What better way to mark Easter than a meditation on eggs? Forget the chocolate variety, however, and turn instead to the crisp-crumbed, meat jacketed picnic staple turned posh pub favourite: the scotch egg. How do you eat yours?
(from Flavour First)
Taken from SideDish Magazine (14th March 2013)
The first time I heard of scotch eggs, I thought ‘scotch and eggs don’t sound like they go together.’ But that’s also what I said about whiskey salad and the tursammock (turkey sandwich hammock), and we all know the genius of those… wait. Those were dreams. Scratch that. So what did I know about scotch eggs? Not much, turns out. Scotch eggs have nothing to do with scotch (whew!), and everything to do with wrapping hard boiled eggs in sausage and frying them. OK then. As a friend put it to me recently, ‘I like (expletive) wrapped in different (expletive). And fried.’
And I’m a fan of hard boiled eggs. Let’s be honest though – hard boiled eggs, and by extension many dishes featuring them, are not sexy.* There’s something decidedly old-mannish about hard boiled eggs (no offense old dudes, as I plan to proudly join your ranks some day), like they’re best enjoyed straight from the pocket of a high-waisted track suit, while playing chess at a park. With that in mind, I’ve done here what you can nearly always do to improve a dish’s image: I made it bite sized. Everybody loves smaller versions of foods** (see: sliders, tiny enchiladas, mini-quiches, meatloaf muffins etc). They’re portable, adorable, and resistance to their charms is futile (evil laugh). And, in this case, since the servings are far smaller than regular-sized scotch eggs, you can eat more than one without fear of PICR – Possible Imminent Coronary Reprisal.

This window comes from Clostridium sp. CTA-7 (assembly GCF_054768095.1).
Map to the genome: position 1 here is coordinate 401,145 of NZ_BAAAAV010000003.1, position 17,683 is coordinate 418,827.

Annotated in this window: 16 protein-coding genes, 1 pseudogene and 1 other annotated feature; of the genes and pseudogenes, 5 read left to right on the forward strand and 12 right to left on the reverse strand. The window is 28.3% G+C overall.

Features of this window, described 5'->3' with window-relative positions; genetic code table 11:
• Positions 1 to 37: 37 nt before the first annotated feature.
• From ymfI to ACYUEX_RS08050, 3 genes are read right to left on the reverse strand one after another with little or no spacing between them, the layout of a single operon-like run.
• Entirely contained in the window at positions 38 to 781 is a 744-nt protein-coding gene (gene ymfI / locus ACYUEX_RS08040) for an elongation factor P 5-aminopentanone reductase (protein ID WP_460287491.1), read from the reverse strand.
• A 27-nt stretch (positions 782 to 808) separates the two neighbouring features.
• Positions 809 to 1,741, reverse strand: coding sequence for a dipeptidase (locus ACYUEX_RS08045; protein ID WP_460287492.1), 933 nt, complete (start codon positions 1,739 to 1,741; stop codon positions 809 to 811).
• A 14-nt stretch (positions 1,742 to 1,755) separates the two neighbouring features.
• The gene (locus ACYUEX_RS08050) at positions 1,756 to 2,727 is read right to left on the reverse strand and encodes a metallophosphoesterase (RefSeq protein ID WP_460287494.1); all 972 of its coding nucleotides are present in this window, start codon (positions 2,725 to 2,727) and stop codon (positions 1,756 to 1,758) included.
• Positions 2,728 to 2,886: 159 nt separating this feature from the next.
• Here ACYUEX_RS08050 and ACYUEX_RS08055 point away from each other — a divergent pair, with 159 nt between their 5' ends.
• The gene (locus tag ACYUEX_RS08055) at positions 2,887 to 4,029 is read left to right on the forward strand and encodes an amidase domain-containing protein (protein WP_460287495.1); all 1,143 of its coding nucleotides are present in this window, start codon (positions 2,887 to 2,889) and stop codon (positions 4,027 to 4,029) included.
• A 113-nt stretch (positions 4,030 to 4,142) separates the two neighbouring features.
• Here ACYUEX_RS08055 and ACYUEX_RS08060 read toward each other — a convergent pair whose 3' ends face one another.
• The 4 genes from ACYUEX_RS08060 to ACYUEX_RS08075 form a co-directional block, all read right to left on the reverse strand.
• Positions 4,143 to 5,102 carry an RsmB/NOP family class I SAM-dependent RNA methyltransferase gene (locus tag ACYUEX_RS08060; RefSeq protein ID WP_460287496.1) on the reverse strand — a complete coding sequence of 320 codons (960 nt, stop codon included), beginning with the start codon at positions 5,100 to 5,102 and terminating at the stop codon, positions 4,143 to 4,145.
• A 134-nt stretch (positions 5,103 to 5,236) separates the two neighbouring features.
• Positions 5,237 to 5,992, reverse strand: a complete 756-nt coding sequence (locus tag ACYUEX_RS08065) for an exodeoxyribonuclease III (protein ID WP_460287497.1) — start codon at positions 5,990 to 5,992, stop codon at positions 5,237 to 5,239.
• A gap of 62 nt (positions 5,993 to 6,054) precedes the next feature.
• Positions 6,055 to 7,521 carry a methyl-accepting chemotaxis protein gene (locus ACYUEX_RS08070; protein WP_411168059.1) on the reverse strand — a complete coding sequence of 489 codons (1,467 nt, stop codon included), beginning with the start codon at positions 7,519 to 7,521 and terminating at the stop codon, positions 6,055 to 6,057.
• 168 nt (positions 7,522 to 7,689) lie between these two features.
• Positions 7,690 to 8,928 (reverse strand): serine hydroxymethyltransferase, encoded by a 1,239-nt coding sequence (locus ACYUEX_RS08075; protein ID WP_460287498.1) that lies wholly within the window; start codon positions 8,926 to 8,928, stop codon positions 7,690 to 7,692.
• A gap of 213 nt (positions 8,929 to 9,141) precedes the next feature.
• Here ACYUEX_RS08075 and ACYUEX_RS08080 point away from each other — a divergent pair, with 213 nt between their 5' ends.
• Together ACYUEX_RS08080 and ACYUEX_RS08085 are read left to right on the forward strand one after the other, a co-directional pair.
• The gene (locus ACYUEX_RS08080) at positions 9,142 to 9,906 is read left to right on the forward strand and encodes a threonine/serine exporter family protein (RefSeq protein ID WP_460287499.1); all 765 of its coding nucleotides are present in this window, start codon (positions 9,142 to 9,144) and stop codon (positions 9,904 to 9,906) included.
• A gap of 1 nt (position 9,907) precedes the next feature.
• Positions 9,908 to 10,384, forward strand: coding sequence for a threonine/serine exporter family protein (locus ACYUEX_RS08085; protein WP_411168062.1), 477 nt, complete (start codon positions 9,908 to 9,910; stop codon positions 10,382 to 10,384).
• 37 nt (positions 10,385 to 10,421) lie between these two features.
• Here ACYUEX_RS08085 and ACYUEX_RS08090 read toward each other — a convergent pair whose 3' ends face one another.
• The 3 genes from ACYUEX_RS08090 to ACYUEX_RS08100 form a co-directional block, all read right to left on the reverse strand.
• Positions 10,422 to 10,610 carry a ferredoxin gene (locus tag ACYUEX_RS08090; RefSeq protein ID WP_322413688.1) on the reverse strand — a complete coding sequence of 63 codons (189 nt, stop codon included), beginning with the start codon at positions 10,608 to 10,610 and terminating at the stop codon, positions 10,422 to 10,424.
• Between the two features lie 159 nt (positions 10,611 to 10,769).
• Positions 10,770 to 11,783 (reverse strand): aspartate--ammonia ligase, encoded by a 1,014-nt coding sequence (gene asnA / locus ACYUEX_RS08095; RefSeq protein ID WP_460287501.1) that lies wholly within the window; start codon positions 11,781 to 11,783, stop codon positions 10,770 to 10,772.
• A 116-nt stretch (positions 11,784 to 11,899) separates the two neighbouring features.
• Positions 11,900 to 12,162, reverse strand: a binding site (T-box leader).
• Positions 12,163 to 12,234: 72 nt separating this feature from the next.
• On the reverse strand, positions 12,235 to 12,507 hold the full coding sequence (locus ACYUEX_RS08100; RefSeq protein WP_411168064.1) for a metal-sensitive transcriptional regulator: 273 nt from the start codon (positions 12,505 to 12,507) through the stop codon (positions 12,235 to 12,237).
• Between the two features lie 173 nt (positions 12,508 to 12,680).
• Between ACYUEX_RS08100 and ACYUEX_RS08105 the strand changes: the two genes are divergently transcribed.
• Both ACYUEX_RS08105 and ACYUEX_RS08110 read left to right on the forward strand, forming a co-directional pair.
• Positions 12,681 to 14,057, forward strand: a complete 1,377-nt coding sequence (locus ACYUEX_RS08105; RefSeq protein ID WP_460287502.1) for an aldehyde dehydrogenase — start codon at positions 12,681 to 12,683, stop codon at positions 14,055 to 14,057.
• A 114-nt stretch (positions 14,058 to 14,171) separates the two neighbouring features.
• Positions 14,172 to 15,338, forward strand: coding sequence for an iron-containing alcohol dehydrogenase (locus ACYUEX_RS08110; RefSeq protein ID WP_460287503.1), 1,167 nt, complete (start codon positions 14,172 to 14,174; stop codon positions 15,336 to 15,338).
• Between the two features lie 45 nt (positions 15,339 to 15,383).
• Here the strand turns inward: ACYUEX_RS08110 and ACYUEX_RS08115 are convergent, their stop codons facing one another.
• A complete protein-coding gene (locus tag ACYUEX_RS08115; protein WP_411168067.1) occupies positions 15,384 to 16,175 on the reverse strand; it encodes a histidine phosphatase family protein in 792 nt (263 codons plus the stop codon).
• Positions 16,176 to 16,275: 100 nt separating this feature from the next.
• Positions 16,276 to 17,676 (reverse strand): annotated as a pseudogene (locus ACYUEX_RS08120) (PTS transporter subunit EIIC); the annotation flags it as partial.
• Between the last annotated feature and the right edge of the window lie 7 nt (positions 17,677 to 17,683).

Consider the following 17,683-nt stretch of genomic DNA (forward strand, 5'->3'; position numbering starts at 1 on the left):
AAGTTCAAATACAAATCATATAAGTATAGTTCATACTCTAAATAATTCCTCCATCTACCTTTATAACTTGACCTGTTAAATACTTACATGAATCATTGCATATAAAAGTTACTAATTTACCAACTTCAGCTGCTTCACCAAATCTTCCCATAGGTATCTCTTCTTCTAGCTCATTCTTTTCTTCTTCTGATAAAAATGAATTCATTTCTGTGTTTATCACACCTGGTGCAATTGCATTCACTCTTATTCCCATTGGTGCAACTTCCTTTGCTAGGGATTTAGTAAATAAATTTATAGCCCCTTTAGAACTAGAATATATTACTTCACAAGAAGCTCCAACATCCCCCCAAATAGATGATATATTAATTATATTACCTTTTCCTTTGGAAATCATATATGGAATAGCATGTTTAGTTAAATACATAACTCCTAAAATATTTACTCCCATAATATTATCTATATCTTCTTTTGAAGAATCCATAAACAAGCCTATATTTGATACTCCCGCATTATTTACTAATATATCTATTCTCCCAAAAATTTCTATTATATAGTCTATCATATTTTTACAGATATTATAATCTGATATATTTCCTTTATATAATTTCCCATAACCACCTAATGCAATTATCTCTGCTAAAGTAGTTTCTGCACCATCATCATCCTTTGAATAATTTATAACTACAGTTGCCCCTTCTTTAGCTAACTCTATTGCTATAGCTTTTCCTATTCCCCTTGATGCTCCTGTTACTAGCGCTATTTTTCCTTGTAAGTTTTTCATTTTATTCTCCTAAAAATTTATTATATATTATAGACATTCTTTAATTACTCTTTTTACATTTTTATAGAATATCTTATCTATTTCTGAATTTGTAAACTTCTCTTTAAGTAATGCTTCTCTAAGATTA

The egg arrived cut in half, depressingly revealing the obvious over-boiled egg. A dank grey ring circled the egg like a foreboding signal of what was to come. The sausage meat was thick and dry like chewing on Royal Mail parcel-packaging. It was lukewarm, something a Scotch egg should never ever be. Serve fresh and piping hot or cold in a picnic hamper, but never that dangerous space in-between. By my second mouthful it was stone cold; chewable fleshy meat, unseasoned and putrid.
A side of gravy – once top skin was removed – lifted the bland meat and wet breadcrumbs, but this was a failed product from the beginning. Some salad garnish became the most exciting thing on the plate and that really sums it up.
America, learn how to boil an egg, season meat and present this English classic, otherwise don’t do it at all. Stick to your meatloaf.